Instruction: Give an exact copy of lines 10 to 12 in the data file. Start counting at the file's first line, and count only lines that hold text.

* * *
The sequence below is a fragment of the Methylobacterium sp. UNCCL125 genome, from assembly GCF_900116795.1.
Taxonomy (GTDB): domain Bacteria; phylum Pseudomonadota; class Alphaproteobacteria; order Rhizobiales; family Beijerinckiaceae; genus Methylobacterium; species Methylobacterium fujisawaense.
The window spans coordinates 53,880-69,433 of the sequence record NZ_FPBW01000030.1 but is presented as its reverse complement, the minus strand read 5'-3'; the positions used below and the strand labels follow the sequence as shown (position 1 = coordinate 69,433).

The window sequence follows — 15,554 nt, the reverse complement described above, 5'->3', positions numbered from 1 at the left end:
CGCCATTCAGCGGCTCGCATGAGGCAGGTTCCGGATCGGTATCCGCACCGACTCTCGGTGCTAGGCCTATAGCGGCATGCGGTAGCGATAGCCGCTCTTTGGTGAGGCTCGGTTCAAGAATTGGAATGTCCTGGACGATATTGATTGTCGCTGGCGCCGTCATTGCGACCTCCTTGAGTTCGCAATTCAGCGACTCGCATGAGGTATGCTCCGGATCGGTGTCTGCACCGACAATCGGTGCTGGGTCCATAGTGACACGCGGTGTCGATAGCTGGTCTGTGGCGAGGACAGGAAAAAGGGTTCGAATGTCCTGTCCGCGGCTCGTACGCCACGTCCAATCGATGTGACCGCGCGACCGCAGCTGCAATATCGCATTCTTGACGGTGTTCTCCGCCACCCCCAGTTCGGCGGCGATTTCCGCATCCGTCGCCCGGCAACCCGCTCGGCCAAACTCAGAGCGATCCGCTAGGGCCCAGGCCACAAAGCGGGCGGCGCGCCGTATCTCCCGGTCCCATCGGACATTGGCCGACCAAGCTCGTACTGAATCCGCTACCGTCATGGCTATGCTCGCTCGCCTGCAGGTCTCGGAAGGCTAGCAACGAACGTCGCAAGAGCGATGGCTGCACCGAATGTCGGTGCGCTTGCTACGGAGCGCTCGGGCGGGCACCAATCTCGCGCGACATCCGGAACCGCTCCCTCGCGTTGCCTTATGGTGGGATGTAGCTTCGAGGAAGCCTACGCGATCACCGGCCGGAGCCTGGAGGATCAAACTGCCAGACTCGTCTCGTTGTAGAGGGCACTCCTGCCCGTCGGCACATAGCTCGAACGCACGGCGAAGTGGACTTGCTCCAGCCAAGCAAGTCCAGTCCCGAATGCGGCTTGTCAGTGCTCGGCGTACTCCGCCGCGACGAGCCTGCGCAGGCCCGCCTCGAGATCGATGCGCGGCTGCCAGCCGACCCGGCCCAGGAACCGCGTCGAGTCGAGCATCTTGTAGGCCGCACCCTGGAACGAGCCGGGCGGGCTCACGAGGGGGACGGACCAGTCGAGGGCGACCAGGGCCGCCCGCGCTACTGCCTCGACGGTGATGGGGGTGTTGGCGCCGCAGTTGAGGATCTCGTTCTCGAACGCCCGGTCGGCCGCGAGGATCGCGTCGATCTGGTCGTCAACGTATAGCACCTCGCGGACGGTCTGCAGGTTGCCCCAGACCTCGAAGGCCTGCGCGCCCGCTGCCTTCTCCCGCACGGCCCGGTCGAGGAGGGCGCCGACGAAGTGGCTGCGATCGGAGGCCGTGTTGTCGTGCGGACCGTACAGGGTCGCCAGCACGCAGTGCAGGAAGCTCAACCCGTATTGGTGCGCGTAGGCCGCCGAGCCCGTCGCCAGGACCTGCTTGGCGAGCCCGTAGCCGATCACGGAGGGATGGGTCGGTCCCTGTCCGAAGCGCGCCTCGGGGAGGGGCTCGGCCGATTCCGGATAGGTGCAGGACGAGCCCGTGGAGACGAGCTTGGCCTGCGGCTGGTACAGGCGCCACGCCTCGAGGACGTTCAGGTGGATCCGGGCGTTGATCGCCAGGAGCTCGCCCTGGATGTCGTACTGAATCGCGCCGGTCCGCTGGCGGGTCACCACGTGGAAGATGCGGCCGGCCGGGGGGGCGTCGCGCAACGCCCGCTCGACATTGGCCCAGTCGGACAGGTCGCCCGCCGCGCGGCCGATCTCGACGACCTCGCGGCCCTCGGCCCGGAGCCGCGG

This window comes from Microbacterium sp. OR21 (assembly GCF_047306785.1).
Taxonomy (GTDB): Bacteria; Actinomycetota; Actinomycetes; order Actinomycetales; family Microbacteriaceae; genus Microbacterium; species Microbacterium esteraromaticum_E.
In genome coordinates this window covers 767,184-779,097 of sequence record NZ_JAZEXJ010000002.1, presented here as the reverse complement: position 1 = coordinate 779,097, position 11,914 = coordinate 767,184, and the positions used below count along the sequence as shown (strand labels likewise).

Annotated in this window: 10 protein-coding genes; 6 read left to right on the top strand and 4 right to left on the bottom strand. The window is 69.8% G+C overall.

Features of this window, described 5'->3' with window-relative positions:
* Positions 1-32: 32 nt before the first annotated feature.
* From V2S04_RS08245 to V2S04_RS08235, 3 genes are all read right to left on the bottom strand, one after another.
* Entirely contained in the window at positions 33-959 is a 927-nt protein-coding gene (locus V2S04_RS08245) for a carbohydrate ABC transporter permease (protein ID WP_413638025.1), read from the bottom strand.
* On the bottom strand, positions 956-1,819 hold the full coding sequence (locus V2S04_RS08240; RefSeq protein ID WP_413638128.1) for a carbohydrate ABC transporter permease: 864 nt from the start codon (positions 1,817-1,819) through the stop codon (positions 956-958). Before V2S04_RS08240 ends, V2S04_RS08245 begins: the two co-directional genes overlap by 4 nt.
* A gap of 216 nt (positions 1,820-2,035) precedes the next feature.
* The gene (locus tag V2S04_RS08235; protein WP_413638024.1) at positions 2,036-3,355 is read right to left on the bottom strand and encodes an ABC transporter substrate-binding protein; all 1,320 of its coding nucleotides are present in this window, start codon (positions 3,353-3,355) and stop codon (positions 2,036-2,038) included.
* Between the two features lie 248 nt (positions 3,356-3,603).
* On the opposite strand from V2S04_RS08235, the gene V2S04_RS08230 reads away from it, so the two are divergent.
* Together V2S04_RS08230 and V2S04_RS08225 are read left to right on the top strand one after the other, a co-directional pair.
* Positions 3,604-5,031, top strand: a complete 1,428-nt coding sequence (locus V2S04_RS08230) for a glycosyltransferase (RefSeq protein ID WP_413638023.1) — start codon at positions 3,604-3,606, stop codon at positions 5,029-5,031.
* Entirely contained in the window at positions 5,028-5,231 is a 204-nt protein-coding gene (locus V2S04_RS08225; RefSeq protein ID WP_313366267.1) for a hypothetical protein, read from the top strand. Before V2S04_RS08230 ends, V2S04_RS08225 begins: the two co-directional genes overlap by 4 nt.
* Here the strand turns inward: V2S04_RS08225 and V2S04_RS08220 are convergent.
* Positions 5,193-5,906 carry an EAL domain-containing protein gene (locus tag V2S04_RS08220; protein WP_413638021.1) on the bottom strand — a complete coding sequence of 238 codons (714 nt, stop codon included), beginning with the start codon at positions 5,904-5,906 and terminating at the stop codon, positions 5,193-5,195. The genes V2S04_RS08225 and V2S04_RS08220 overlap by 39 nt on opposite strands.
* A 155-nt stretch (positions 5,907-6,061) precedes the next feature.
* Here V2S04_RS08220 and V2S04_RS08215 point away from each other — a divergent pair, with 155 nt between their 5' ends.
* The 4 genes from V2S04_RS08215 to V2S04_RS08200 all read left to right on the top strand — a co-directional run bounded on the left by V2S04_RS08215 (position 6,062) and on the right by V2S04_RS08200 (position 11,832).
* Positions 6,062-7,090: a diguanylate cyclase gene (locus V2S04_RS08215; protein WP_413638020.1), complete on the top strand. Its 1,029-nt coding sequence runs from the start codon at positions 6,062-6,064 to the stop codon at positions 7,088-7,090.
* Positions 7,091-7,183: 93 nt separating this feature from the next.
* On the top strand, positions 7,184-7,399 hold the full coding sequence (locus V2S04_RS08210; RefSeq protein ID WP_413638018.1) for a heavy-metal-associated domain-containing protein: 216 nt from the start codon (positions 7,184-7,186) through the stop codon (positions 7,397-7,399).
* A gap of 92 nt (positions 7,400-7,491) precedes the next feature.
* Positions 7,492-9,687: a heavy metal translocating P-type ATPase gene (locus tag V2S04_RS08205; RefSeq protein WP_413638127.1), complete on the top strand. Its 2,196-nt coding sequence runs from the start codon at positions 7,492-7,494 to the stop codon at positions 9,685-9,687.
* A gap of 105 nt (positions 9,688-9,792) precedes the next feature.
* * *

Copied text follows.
Features of this window, described 5'->3' with window-relative positions:
* Positions 1-32: 32 nt before the first annotated feature.
* From V2S04_RS08245 to V2S04_RS08235, 3 genes are all read right to left on the bottom strand, one after another.